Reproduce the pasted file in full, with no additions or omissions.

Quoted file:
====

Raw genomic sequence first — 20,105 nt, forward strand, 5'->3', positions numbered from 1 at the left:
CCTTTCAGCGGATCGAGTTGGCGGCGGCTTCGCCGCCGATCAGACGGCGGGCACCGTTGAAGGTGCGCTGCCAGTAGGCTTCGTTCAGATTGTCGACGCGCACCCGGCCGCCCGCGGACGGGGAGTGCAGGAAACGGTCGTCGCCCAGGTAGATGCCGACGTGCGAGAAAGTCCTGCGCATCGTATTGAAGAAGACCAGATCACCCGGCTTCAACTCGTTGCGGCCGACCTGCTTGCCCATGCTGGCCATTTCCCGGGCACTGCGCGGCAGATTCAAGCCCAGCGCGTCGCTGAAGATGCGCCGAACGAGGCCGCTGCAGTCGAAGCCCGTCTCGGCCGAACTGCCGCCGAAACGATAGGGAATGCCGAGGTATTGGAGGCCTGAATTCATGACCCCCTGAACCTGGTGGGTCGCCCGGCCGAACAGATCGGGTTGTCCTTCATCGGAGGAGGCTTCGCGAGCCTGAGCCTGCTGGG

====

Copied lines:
Raw genomic sequence first — 20,105 nt, forward strand, 5'->3', positions numbered from 1 at the left:
CCTTTCAGCGGATCGAGTTGGCGGCGGCTTCGCCGCCGATCAGACGGCGGGCACCGTTGAAGGTGCGCTGCCAGTAGGCTTCGTTCAGATTGTCGACGCGCACCCGGCCGCCCGCGGACGGGGAGTGCAGGAAACGGTCGTCGCCCAGGTAGATGCCGACGTGCGAGAAAGTCCTGCGCATCGTATTGAAGAAGACCAGATCACCCGGCTTCAACTCGTTGCGGCCGACCTGCTTGCCCATGCTGGCCATTTCCCGGGCACTGCGCGGCAGATTCAAGCCCAGCGCGTCGCTGAAGATGCGCCGAACGAGGCCGCTGCAGTCGAAGCCCGTCTCGGCCGAACTGCCGCCGAAACGATAGGGAATGCCGAGGTATTGGAGGCCTGAATTCATGACCCCCTGAACCTGGTGGGTCGCCCGGCCGAACAGATCGGGTTGTCCTTCATCGGAGGAGGCTTCGCGAGCCTGAGCCTGCTGGG